The May jobs report, due May 8, will take into account all that has happened with jobs and the economy into mid-April, said Elise Gould, a senior economist with the Economic Policy Institute. It also will show which sectors of the economy were hit hardest, as well as the demographic groups affected most severely by the pandemic-related economic stall.

Figures from Washington state, the first epicenter of the coronavirus outbreak, while themselves preliminary, give a clue to what the rest of the nation could expect. Three job categories suffered month-to-month double-digit job losses: accommodation and food services, 16.5%; arts, entertainment and recreation, 11.3%; and "other services" outside of public administration, 10.9%.

The $2 trillion stimulus package hammered out by Congress and signed into law by Trump in late March is "not stimulus so much as relief and recovery," Gould said. "What we need to do right now is ease people's pain ... ease people's pain from these job losses."

She added, "People are losing their job and they're not going to be able to put food on the table, this CARES (Coronavirus Aid, Relief and Economic Security) Act, what it does, it expands unemployment insurance so that more people can get it for a more expansive number of reasons related to COVID-19." Gould said more action will need to be taken in Washington to get the country through and past the pandemic.

Clayton Sinyai, executive director of the Catholic Labor Network, said: "It's probably a good generalization" that those who have the least have thus far been hurt the most by the sudden economic upheavals.

For Sinyai, it's personal. "My brother-in-law is a cab driver in Honolulu and is an immigrant. He is trying to figure out how to navigate the system," he said. "It's really challenging for someone who does not have a lot of experience accessing benefits or things like that."

The Catholic Labor Network has been working with food service workers at the airports serving the Washington area. "They've all been furloughed or something similar to that. Restaurants are in the same category," Sinyai said. "Those of us who are able to continue working are disproportionately in white-collar jobs and able to work online and not working with our hands -- and not sitting on our hands and hoping to get the relief Congress and the taxpayers have just offered."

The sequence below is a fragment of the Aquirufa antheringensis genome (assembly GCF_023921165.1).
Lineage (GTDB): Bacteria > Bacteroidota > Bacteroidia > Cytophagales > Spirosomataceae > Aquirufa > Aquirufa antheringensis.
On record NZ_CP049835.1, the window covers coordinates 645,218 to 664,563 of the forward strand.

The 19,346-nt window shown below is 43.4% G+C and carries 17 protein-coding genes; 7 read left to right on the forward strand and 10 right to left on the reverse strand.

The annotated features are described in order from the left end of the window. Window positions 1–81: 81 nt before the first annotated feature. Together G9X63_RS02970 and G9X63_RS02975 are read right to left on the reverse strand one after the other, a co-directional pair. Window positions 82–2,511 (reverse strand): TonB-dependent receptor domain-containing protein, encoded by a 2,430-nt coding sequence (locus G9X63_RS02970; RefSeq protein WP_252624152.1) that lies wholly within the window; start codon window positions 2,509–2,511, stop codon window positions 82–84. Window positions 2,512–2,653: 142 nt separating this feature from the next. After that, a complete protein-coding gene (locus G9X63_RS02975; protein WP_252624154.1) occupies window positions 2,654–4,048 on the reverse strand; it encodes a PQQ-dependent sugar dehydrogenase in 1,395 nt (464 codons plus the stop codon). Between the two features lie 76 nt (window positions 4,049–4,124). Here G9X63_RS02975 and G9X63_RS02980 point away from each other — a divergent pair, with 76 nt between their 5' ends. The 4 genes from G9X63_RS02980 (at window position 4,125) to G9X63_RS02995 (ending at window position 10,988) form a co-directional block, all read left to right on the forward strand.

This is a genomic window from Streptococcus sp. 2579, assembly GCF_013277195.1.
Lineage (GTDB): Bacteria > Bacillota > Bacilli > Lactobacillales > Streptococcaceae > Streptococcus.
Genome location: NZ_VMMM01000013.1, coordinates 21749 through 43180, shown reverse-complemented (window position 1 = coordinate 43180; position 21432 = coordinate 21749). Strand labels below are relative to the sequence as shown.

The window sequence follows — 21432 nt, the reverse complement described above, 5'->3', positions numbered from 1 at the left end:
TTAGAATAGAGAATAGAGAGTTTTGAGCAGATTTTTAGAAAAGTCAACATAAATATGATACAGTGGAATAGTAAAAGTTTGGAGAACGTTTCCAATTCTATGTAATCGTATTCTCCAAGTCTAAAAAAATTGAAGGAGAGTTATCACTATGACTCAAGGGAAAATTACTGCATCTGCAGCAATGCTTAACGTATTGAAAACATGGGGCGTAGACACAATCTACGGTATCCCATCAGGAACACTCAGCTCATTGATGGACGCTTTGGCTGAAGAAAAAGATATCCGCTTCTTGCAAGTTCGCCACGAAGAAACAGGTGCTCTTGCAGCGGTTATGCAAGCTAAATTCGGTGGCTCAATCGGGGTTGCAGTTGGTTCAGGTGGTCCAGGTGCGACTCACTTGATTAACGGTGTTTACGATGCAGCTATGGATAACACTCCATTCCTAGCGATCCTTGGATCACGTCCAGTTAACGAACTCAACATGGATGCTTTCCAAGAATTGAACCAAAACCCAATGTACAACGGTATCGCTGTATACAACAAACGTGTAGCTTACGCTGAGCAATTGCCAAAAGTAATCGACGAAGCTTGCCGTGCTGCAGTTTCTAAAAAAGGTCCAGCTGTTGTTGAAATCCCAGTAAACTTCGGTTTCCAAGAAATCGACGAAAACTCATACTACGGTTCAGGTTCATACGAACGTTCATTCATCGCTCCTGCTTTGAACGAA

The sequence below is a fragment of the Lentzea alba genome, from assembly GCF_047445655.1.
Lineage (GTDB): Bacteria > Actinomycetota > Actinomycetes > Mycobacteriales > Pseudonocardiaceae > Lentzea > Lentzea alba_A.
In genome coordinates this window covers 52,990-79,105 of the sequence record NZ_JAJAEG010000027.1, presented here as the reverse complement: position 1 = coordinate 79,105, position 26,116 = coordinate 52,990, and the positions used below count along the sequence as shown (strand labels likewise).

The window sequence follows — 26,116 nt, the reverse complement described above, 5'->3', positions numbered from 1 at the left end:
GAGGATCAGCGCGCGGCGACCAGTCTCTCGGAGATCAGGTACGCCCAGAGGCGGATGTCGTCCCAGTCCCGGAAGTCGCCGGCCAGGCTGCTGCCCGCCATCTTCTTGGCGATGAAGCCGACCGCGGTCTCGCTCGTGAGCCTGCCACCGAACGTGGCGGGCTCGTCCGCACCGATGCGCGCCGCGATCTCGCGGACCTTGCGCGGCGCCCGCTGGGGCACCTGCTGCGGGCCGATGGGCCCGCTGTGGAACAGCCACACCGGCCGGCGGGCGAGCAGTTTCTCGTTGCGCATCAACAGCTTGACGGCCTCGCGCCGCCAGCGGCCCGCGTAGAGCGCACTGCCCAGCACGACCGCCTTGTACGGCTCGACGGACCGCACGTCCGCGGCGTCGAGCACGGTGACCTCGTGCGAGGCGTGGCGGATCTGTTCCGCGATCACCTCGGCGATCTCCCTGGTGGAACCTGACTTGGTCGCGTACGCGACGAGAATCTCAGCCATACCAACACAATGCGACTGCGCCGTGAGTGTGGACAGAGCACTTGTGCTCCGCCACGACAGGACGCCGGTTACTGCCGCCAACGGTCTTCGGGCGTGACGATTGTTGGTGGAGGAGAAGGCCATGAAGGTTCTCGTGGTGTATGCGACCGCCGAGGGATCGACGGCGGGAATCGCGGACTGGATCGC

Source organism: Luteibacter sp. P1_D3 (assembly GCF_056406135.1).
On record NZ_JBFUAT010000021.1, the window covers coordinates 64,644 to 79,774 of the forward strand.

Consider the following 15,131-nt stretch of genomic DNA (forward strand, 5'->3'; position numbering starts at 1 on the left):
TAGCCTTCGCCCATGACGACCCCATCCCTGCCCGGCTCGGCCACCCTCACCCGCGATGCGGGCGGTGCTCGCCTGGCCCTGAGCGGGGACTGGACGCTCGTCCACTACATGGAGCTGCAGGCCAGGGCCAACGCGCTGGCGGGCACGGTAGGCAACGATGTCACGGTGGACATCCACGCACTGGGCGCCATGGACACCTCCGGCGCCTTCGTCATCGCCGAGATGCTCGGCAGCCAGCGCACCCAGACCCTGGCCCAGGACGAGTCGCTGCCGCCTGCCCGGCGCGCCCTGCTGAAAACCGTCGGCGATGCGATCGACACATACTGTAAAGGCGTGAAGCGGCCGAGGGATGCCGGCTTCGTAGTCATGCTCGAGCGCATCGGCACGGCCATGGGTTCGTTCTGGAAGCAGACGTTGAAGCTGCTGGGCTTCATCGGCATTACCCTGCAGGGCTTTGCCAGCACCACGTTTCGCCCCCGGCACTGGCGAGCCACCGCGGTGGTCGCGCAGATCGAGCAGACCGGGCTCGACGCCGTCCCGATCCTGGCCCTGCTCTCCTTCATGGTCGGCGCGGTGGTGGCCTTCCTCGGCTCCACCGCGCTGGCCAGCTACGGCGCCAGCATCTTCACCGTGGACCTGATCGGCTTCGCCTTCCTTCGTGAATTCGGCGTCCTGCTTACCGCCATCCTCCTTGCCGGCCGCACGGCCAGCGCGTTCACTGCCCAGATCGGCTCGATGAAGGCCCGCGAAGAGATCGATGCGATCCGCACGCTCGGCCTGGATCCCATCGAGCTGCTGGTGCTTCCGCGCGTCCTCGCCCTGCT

At Georgetown University in Washington, the contractor that employs food service workers sent them home without pay when Georgetown closed the campus. After complaints to university leadership by the union representing those workers and by students, a deal was worked out that paid workers until the end of the term. "That was at some expense to Georgetown itself," said Sinyai, noting the university also had rebated dorm-dwelling students the unused portion of their dorm charges.

In the Archdiocese of Los Angeles, the nation's largest diocese, "where we can, we will continue to have folks working," said Annabelle Baltierra, senior director of human resources. "As this continues to go on, we don't have donations coming in, although our bishop (Archbishop Jose H. Gomez) is encouraging, for example, our parishes talking with their donors about continuing, our parents continuing to pay their tuition. Resources will make it doable."

Next steps? "Then we start thinking about reducing staff hours across the board. The bishop encouraged the clergy to set an example and consider taking a cut in their salary," Baltierra said, although they should not go below the minimum wage in doing so. "A last resort," she added, "is to have our employees go on furlough, which would mean they wouldn't have any income, but they would be able to utilize their vacation time until the government passes another emergency bill."

The National Conference on Catechetical Leadership had to call off its annual conference in Dubuque, Iowa, even though its bylaws mandate an annual meeting. "We didn't realize how much the Spirit would force us to look at who we are and how we do things," said executive director Margaret Matijasevic, noting that was part of the conference's theme. "It forced us to do that quicker than we thought."